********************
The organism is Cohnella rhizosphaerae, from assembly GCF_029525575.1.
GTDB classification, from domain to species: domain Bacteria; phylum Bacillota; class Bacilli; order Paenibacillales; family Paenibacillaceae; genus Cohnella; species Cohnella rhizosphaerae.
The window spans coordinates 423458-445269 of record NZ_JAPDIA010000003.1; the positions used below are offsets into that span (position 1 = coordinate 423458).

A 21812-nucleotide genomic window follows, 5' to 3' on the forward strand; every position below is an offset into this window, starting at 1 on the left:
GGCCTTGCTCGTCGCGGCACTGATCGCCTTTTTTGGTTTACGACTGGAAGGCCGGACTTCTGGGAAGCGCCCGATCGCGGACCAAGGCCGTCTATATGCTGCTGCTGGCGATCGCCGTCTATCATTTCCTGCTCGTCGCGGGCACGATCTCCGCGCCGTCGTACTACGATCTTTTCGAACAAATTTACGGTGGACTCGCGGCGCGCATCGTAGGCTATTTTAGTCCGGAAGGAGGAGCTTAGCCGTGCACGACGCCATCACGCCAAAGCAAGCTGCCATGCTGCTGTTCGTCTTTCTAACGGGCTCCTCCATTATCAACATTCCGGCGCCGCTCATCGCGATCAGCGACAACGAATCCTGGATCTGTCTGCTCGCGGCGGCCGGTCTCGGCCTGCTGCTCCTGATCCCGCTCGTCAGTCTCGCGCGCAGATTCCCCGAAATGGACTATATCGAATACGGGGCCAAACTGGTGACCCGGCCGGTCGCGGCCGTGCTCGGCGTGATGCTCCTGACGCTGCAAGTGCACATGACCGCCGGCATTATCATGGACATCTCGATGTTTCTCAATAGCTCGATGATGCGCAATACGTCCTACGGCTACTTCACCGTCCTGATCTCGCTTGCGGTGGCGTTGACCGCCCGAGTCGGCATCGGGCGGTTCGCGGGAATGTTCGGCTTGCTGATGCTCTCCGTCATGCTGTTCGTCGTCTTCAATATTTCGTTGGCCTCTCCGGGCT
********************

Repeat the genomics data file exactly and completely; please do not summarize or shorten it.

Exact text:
The organism is Cohnella rhizosphaerae, from assembly GCF_029525575.1.
GTDB classification, from domain to species: domain Bacteria; phylum Bacillota; class Bacilli; order Paenibacillales; family Paenibacillaceae; genus Cohnella; species Cohnella rhizosphaerae.
The window spans coordinates 423458-445269 of record NZ_JAPDIA010000003.1; the positions used below are offsets into that span (position 1 = coordinate 423458).

A 21812-nucleotide genomic window follows, 5' to 3' on the forward strand; every position below is an offset into this window, starting at 1 on the left:
GGCCTTGCTCGTCGCGGCACTGATCGCCTTTTTTGGTTTACGACTGGAAGGCCGGACTTCTGGGAAGCGCCCGATCGCGGACCAAGGCCGTCTATATGCTGCTGCTGGCGATCGCCGTCTATCATTTCCTGCTCGTCGCGGGCACGATCTCCGCGCCGTCGTACTACGATCTTTTCGAACAAATTTACGGTGGACTCGCGGCGCGCATCGTAGGCTATTTTAGTCCGGAAGGAGGAGCTTAGCCGTGCACGACGCCATCACGCCAAAGCAAGCTGCCATGCTGCTGTTCGTCTTTCTAACGGGCTCCTCCATTATCAACATTCCGGCGCCGCTCATCGCGATCAGCGACAACGAATCCTGGATCTGTCTGCTCGCGGCGGCCGGTCTCGGCCTGCTGCTCCTGATCCCGCTCGTCAGTCTCGCGCGCAGATTCCCCGAAATGGACTATATCGAATACGGGGCCAAACTGGTGACCCGGCCGGTCGCGGCCGTGCTCGGCGTGATGCTCCTGACGCTGCAAGTGCACATGACCGCCGGCATTATCATGGACATCTCGATGTTTCTCAATAGCTCGATGATGCGCAATACGTCCTACGGCTACTTCACCGTCCTGATCTCGCTTGCGGTGGCGTTGACCGCCCGAGTCGGCATCGGGCGGTTCGCGGGAATGTTCGGCTTGCTGATGCTCTCCGTCATGCTGTTCGTCGTCTTCAATATTTCGTTGGCCTCTCCGGGCT